LISA '05 Paper
[LISA '05 Technical Program]
Toward a Cost Model for System Administration
Alva L. Couch, Ning Wu, and Hengky Susanto - Tufts
Pp. 125-141 of the Proceedings of LISA '05:
Nineteenth Systems Administration Conference,
(San Diego, CA:
USENIX Association, December 2005).
The core of system administration is to utilize a set of "best
practices" that minimize cost and result in maximum value, but very
little is known about the true cost of system administration. In this
paper, we define the problem of determining the cost of system
administration. For support organizations with fixed budgets, the
dominant variant cost is the work and value lost due to time spent
waiting for services. We study how to measure and analyze this cost
through a variety of methods, including white-box and black-box
analysis and discrete event simulation. Simple models of cost provide
insight into why some practices cost more than expected, and why
transitioning from one kind of practice to another is costly.
What is a set of "best practices"? Ideally, it is a set of
practices that cost the least while having the most value, i.e., a
model of practice for which the ratio value/cost is maximal over the
lifecycle of the equipment being managed. We have not succeeded in
evaluating practices according to this yardstick, however, because
there is no usable model of cost for any particular set of practices.
We would like a model that predicts, based upon particular management
decisions, the total cost of operations that results from those
decisions over the lifecycle of the network being managed. This is one
goal of "analytical or theoretical system administration" [5, 6].
Many system administrators and managers consider a complete cost
model to be an impossible goal for several reasons. First, the actual
cost of system administration is a relatively constant and monolithic
line item in many IT budgets; it is commonly technically infeasible to
break the lump sum cost into component costs for the purpose of
evaluating strategy. Mechanisms for recording day-to-day costs (e.g.,
detailed time sheets) are often more expensive to manage than the
money they might potentially save. And for the organizations whose
audit requirements force them to maintain detailed costing data, these
records are usually confidential and unavailable to researchers
outside the organization. Thus any really usable cost model has to be
practical in not consuming resources, tunable for specific situations
by the end-user, and must allow that user to incorporate confidential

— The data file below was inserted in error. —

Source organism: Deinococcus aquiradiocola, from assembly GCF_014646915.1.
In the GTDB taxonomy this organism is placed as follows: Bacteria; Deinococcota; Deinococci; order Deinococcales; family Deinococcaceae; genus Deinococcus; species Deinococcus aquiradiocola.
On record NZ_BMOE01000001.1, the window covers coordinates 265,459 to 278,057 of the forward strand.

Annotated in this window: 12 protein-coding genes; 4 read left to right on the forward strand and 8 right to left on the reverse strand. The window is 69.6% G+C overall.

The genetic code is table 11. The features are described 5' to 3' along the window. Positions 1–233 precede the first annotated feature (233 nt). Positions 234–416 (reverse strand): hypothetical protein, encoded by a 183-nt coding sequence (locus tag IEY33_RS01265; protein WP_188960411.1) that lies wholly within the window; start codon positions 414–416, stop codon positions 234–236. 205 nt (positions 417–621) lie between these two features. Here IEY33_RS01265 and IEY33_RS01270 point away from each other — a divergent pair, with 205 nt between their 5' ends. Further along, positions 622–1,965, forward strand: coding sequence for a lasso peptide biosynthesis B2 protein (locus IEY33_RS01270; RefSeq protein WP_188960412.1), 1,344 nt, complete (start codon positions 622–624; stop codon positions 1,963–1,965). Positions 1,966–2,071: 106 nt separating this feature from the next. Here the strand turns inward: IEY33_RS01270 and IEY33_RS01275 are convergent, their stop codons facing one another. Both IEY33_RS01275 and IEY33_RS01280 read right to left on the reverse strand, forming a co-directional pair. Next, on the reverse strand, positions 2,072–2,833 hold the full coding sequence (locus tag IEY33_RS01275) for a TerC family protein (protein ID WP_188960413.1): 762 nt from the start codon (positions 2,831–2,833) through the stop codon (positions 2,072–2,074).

data into the model without divulging it to outsiders.
Currently, instead of considering costs, we justify best practices
by what might best be called a "micro-economic" model. We say that
certain practices "make the job easier", or other weak
justifications. Is "simpler" really "cheaper"? We have yet to
prove this assertion and - in many cases - the microcosmic reasoning
we use today seems to be incorrect at a macrocosmic (lifecycle) scale.
A case in point is the use of automation, which is "better than
manual changes" except that - at a macrocosmic scale - scaling
increases costs in ways that are inconceivable when working on a small
number of machines. The reasons for this apparent contradiction are
deep and will be discussed later in the paper.
Current Ideas About Cost
The first step toward a cost model was made by Patterson , who
points out that while "administrative costs" may be fixed and non-varying, the cost of downtime varies with scale of outage and disrupts
more than computer use. Patterson's formula for the cost of downtime
is based upon calculation of two factors we previously ignored as
system administrators: revenue lost and work lost. Even if our system
administration group has a fixed size and operating budget, the cost
of downtime varies with the severity and scope of outage, and
lifecycle cost of operations thus varies with risk of outage.
Patterson also points out that there are more subtle costs to
downtime, including morale and staff attrition. But how do we quantify
these components in a cost model?
Cost modeling also depends upon risk and cost of potential
catastrophes. Apthorpe  describes the mathematics of risk modeling
for system administrators. By understanding risk, we can better make
cost decisions; the lifecycle cost of an administrative strategy is
the expected value of cost based upon a risk model, i.e., the sum of
"cost of outcome" times "probability of outcome" over all possible
Cost modeling of risks is not simple; Cowan, et al.  point out
that simply and blindly mitigating risks does not lead to a lowest-cost model. It is often better to wait to apply a security patch
rather than applying it when it is posted, because of the likelihood
of downtime resulting from the patch itself. Thus the global minimum
of lifecycle cost is not achieved by simply minimizing perceived
risks; other risks enter the system as a result of mitigating the
Further, Alva Couch made the bold claim at the last LISA  that
the essential barrier to deployment of better configuration management
is "cost of adoption". The reason that configuration management